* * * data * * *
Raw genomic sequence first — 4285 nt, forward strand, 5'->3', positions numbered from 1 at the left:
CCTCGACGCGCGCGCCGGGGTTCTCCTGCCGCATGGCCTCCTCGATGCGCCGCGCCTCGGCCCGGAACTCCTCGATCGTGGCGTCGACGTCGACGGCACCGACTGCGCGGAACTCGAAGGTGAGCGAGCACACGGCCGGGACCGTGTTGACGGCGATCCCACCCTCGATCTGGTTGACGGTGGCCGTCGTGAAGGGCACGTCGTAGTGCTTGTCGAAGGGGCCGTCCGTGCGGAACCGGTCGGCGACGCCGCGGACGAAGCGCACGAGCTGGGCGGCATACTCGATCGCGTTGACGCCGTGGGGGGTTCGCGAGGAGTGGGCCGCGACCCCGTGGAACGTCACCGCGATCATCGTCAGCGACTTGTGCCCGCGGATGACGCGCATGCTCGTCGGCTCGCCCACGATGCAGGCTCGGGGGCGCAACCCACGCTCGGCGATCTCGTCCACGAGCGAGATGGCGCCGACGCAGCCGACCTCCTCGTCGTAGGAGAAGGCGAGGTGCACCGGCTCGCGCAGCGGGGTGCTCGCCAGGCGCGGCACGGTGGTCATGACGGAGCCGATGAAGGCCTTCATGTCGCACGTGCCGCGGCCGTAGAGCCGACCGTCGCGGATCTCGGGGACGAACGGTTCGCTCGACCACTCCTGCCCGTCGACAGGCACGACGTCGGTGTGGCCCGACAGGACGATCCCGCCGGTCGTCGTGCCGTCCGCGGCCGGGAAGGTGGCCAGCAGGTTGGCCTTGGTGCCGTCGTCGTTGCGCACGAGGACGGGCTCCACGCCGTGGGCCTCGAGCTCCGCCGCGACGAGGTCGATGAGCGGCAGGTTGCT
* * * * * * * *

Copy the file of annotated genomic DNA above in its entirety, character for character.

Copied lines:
Raw genomic sequence first — 4285 nt, forward strand, 5'->3', positions numbered from 1 at the left:
CCTCGACGCGCGCGCCGGGGTTCTCCTGCCGCATGGCCTCCTCGATGCGCCGCGCCTCGGCCCGGAACTCCTCGATCGTGGCGTCGACGTCGACGGCACCGACTGCGCGGAACTCGAAGGTGAGCGAGCACACGGCCGGGACCGTGTTGACGGCGATCCCACCCTCGATCTGGTTGACGGTGGCCGTCGTGAAGGGCACGTCGTAGTGCTTGTCGAAGGGGCCGTCCGTGCGGAACCGGTCGGCGACGCCGCGGACGAAGCGCACGAGCTGGGCGGCATACTCGATCGCGTTGACGCCGTGGGGGGTTCGCGAGGAGTGGGCCGCGACCCCGTGGAACGTCACCGCGATCATCGTCAGCGACTTGTGCCCGCGGATGACGCGCATGCTCGTCGGCTCGCCCACGATGCAGGCTCGGGGGCGCAACCCACGCTCGGCGATCTCGTCCACGAGCGAGATGGCGCCGACGCAGCCGACCTCCTCGTCGTAGGAGAAGGCGAGGTGCACCGGCTCGCGCAGCGGGGTGCTCGCCAGGCGCGGCACGGTGGTCATGACGGAGCCGATGAAGGCCTTCATGTCGCACGTGCCGCGGCCGTAGAGCCGACCGTCGCGGATCTCGGGGACGAACGGTTCGCTCGACCACTCCTGCCCGTCGACAGGCACGACGTCGGTGTGGCCCGACAGGACGATCCCGCCGGTCGTCGTGCCGTCCGCGGCCGGGAAGGTGGCCAGCAGGTTGGCCTTGGTGCCGTCGTCGTTGCGCACGAGGACGGGCTCCACGCCGTGGGCCTCGAGCTCCGCCGCGACGAGGTCGATGAGCGGCAGGTTGCT